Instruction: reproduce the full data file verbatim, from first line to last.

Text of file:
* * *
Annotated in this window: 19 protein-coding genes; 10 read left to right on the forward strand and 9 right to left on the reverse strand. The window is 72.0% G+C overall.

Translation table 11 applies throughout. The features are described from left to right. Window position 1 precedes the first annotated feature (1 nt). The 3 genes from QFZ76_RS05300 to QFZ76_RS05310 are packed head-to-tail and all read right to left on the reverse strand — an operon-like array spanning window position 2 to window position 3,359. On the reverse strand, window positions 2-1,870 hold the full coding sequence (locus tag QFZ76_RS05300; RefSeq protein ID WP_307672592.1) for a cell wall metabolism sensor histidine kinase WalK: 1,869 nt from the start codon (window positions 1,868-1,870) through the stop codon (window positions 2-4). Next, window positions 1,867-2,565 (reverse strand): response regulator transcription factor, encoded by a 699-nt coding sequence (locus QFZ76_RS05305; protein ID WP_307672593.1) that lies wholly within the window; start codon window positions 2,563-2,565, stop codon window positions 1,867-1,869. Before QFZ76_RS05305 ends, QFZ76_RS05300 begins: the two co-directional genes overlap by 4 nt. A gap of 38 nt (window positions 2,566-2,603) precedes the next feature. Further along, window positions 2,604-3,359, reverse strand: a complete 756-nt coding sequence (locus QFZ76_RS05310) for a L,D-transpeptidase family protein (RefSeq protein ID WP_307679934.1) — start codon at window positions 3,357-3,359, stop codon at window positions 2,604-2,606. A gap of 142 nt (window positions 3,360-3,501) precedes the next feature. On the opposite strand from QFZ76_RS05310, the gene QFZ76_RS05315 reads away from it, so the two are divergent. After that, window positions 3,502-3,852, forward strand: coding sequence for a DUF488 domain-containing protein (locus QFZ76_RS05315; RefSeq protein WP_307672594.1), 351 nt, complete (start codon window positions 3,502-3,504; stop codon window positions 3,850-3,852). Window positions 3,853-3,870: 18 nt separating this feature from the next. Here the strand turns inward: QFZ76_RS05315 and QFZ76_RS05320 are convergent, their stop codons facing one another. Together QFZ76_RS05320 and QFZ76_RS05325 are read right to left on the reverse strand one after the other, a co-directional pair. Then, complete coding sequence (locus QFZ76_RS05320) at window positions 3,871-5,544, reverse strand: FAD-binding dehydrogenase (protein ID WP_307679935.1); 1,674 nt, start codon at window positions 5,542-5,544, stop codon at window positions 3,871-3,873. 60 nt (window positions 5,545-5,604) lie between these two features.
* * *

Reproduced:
Annotated in this window: 19 protein-coding genes; 10 read left to right on the forward strand and 9 right to left on the reverse strand. The window is 72.0% G+C overall.

Translation table 11 applies throughout. The features are described from left to right. Window position 1 precedes the first annotated feature (1 nt). The 3 genes from QFZ76_RS05300 to QFZ76_RS05310 are packed head-to-tail and all read right to left on the reverse strand — an operon-like array spanning window position 2 to window position 3,359. On the reverse strand, window positions 2-1,870 hold the full coding sequence (locus tag QFZ76_RS05300; RefSeq protein ID WP_307672592.1) for a cell wall metabolism sensor histidine kinase WalK: 1,869 nt from the start codon (window positions 1,868-1,870) through the stop codon (window positions 2-4). Next, window positions 1,867-2,565 (reverse strand): response regulator transcription factor, encoded by a 699-nt coding sequence (locus QFZ76_RS05305; protein ID WP_307672593.1) that lies wholly within the window; start codon window positions 2,563-2,565, stop codon window positions 1,867-1,869. Before QFZ76_RS05305 ends, QFZ76_RS05300 begins: the two co-directional genes overlap by 4 nt. A gap of 38 nt (window positions 2,566-2,603) precedes the next feature. Further along, window positions 2,604-3,359, reverse strand: a complete 756-nt coding sequence (locus QFZ76_RS05310) for a L,D-transpeptidase family protein (RefSeq protein ID WP_307679934.1) — start codon at window positions 3,357-3,359, stop codon at window positions 2,604-2,606. A gap of 142 nt (window positions 3,360-3,501) precedes the next feature. On the opposite strand from QFZ76_RS05310, the gene QFZ76_RS05315 reads away from it, so the two are divergent. After that, window positions 3,502-3,852, forward strand: coding sequence for a DUF488 domain-containing protein (locus QFZ76_RS05315; RefSeq protein WP_307672594.1), 351 nt, complete (start codon window positions 3,502-3,504; stop codon window positions 3,850-3,852). Window positions 3,853-3,870: 18 nt separating this feature from the next. Here the strand turns inward: QFZ76_RS05315 and QFZ76_RS05320 are convergent, their stop codons facing one another. Together QFZ76_RS05320 and QFZ76_RS05325 are read right to left on the reverse strand one after the other, a co-directional pair. Then, complete coding sequence (locus QFZ76_RS05320) at window positions 3,871-5,544, reverse strand: FAD-binding dehydrogenase (protein ID WP_307679935.1); 1,674 nt, start codon at window positions 5,542-5,544, stop codon at window positions 3,871-3,873. 60 nt (window positions 5,545-5,604) lie between these two features.